skip navigation

CrimeSolutions.gov

Add your conference to our Justice Events calendar

PUBLICATIONS

Register for Latest Research

Stay Informed
Register with NCJRS to receive NCJRS's biweekly e-newsletter JUSTINFO and additional periodic emails from NCJRS and the NCJRS federal sponsors that highlight the latest research published or sponsored by the Office of Justice Programs.

NCJRS Abstract

The document referenced below is part of the NCJRS Library collection. To conduct further searches of the collection, visit the NCJRS Abstracts Database. See the Obtain Documents page for direction on how to access resources online, via mail, through interlibrary loans, or in a local library.

 
  NCJ Number: NCJ 219743   Add to Shopping cart   Find in a Library
  Title: Disproportionate Minority Contact in the Juvenile Justice System: A Study of Differential Minority Arrest/Referral to Court in Three Cities
  Document URL: PDF 
  Author(s): David Huizinga ; Terence P. Thornberry ; Kelly E. Knight ; Peter Lovegrove ; Rolf Loeber ; Karl Hill ; David P. Farrington
  Date Published: 07/2007
  Page Count: 52
  Annotation: Using information from three community studies of delinquency (Pittsburg, Rochester, and Seattle), this federally supported report examines disproportionate minority contact (DMC) and factors that might affect DMC at the police contact/court referral level.
  Abstract: Based on the findings, three main conclusions were warranted. First, there was clear evidence of disproportionate minority contact (DMC). At all three sites it was found that a greater proportion of minorities were police contacted/court referred. Second, DMC could not be explained by differences in the offending behavior of different racial groups. This finding was held true for a measure of total offending and for violent and property offenses as well. Third, DMC was substantially reduced by considering the combined effect of a number of additional risk factors for arrest. It appears that multiple risk factors do a better job of explaining DMC than does delinquent behavior. The weight of the evidence suggests that the effect of race/ethnicity on the chance of being contacted/referred are reduced but remains significant when both offending and risk are controlled. The findings suggest some further directions for research to more fully understand DMC at the initial contact/arrest/referral stage. For the past 50 years, researchers have been studying the degree to which race affects juvenile justice decisionmaking. More than one explanation has been given for DMC. Some argue that DMC is the result of racial bias within the juvenile justice system. Others argue that DMC is the result of minority youth committing more crimes, more serious crimes, or types of offenses that are more likely to come to the attention of the police. Still others argue that DMC is, in part, produced by risk factors for delinquency. Tables, references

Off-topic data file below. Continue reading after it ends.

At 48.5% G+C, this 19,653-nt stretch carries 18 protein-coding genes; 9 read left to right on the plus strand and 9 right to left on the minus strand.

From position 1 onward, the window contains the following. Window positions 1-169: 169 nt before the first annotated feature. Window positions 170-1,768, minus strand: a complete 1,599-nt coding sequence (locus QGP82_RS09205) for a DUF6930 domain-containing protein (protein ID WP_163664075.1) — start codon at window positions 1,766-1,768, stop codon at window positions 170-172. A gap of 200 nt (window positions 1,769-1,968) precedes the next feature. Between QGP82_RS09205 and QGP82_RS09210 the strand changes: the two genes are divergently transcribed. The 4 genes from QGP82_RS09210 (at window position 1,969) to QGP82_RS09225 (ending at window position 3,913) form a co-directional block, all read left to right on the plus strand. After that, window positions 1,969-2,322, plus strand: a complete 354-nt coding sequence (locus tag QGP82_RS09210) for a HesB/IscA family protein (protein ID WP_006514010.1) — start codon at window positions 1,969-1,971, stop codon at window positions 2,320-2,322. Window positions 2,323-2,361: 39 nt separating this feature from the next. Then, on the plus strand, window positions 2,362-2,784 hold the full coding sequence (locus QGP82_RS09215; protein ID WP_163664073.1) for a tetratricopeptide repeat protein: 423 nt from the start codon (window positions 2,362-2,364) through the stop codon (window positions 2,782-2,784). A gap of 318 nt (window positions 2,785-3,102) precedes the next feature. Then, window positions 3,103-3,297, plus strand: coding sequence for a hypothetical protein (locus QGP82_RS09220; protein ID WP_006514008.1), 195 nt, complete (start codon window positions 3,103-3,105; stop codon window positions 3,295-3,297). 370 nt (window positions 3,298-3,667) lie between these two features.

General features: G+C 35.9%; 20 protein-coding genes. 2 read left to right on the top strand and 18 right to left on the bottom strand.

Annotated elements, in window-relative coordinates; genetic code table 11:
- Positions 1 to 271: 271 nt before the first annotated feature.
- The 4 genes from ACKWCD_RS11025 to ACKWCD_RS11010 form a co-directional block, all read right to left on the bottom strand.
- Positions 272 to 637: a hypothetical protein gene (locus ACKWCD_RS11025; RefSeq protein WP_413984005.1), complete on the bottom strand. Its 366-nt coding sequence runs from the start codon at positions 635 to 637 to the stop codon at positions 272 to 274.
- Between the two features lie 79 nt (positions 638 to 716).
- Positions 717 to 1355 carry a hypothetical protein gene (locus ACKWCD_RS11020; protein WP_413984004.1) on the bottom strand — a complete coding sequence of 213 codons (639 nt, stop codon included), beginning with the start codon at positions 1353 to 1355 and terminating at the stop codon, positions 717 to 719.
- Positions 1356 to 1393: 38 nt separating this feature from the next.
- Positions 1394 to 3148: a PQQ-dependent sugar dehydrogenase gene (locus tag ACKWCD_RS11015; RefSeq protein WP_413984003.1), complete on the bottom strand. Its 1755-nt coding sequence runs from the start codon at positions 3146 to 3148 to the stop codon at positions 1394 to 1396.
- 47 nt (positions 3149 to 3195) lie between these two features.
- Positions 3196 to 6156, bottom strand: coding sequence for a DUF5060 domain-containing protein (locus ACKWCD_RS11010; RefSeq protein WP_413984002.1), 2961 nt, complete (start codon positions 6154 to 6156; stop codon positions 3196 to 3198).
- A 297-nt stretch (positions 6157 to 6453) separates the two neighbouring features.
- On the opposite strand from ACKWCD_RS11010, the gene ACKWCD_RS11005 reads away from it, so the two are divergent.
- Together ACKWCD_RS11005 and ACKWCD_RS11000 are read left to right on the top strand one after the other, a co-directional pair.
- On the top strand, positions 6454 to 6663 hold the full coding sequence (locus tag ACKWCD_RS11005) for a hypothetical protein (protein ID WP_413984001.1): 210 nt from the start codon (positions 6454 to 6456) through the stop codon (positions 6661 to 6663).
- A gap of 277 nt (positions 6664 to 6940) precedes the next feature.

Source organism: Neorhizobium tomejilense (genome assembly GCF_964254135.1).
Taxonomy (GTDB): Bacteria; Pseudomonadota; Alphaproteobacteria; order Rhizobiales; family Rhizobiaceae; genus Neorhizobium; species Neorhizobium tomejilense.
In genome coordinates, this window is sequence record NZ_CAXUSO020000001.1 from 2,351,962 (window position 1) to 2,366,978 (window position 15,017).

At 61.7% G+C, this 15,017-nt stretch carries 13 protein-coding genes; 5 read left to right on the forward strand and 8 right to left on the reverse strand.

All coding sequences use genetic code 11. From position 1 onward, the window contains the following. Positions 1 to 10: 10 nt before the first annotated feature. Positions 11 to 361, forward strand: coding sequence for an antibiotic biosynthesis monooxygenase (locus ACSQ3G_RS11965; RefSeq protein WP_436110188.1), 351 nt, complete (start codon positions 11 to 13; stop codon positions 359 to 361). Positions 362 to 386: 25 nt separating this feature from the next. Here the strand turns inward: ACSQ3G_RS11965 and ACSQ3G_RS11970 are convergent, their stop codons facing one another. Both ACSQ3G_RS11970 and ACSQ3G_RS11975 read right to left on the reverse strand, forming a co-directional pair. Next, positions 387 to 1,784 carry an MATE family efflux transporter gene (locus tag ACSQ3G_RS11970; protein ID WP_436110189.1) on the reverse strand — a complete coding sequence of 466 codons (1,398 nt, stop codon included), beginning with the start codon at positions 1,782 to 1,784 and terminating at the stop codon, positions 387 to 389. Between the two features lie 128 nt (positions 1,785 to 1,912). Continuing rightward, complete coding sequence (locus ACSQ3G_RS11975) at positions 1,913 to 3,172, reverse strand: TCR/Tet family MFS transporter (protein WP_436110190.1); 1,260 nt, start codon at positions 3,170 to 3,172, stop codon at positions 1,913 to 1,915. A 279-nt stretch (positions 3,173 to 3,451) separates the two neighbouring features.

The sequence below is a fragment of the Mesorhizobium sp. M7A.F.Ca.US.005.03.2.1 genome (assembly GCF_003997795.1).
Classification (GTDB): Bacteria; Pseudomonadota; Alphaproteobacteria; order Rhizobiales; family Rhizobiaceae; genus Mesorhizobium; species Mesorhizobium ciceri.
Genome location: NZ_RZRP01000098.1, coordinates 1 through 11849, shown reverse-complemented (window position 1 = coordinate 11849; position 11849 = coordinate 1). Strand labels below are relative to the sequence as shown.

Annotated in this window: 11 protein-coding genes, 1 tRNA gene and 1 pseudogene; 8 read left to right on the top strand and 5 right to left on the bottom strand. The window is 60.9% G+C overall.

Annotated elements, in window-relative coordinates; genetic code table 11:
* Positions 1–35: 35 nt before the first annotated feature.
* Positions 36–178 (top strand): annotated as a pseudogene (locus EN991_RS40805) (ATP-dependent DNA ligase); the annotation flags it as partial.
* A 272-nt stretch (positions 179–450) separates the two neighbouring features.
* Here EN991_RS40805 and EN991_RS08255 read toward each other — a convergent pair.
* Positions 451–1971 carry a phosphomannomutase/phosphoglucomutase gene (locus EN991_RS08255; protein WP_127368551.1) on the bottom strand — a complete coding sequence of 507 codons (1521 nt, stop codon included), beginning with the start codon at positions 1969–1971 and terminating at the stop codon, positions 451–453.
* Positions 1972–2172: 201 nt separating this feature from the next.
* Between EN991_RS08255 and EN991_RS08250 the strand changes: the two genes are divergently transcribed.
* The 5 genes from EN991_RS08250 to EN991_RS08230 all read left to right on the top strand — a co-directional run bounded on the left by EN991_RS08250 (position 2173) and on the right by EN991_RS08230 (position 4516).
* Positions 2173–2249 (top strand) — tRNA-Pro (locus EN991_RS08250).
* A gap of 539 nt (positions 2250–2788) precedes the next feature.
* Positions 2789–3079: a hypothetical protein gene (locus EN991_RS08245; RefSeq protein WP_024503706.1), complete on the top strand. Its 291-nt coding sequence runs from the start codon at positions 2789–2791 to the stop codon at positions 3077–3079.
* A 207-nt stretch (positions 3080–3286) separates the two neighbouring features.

Main Term(s): Minority juvenile offenders
  Index Term(s): Minorities ; Juvenile court intake ; Arrest and apprehension ; Juvenile justice system ; Ethnic groups ; Racial discrimination ; Juvenile delinquency research ; Juvenile arrest trends ; Minority overrepresentation
  Sponsoring Agency: Office of Juvenile Justice and Delinquency Prevention
US Dept of Justice
United States of America

NCJRS Photocopy Services
United States of America
  Grant Number: 1996-MU-FX-0012;2005-JK-FX-0001;1996-MU-FX-0017;2005-JK-FX-0023;1996-MU-FX-0014;2001-MU-FX-0062
  Sale Source: National Institute of Justice/NCJRS
Box 6000
Rockville, MD 20849
United States of America
  Type: Report (Study/Research)
  Country: United States of America
  Language: English
   
  To cite this abstract, use the following link:
https://www.ncjrs.gov/App/Publications/abstract.aspx?ID=241537

*A link to the full-text document is provided whenever possible. For documents not available online, a link to the publisher's website is provided. Tell us how you use the NCJRS Library and Abstracts Database - send us your feedback.